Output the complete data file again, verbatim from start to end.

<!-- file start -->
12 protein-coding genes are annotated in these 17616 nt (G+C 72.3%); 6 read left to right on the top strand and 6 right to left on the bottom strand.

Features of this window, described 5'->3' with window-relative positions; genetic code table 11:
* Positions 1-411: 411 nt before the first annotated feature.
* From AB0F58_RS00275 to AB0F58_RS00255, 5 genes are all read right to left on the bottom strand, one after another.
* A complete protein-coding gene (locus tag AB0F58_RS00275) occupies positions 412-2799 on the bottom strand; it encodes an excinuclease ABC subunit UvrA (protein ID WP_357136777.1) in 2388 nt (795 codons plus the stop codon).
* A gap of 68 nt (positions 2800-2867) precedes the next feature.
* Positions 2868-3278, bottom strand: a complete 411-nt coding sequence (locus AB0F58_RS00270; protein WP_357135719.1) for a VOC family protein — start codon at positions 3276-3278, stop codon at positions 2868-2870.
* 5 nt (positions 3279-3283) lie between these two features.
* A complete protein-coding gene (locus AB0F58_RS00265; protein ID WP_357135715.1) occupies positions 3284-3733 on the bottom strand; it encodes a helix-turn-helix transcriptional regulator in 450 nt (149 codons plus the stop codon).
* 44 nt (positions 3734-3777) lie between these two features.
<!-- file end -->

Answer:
12 protein-coding genes are annotated in these 17616 nt (G+C 72.3%); 6 read left to right on the top strand and 6 right to left on the bottom strand.

Features of this window, described 5'->3' with window-relative positions; genetic code table 11:
* Positions 1-411: 411 nt before the first annotated feature.
* From AB0F58_RS00275 to AB0F58_RS00255, 5 genes are all read right to left on the bottom strand, one after another.
* A complete protein-coding gene (locus tag AB0F58_RS00275) occupies positions 412-2799 on the bottom strand; it encodes an excinuclease ABC subunit UvrA (protein ID WP_357136777.1) in 2388 nt (795 codons plus the stop codon).
* A gap of 68 nt (positions 2800-2867) precedes the next feature.
* Positions 2868-3278, bottom strand: a complete 411-nt coding sequence (locus AB0F58_RS00270; protein WP_357135719.1) for a VOC family protein — start codon at positions 3276-3278, stop codon at positions 2868-2870.
* 5 nt (positions 3279-3283) lie between these two features.
* A complete protein-coding gene (locus AB0F58_RS00265; protein ID WP_357135715.1) occupies positions 3284-3733 on the bottom strand; it encodes a helix-turn-helix transcriptional regulator in 450 nt (149 codons plus the stop codon).
* 44 nt (positions 3734-3777) lie between these two features.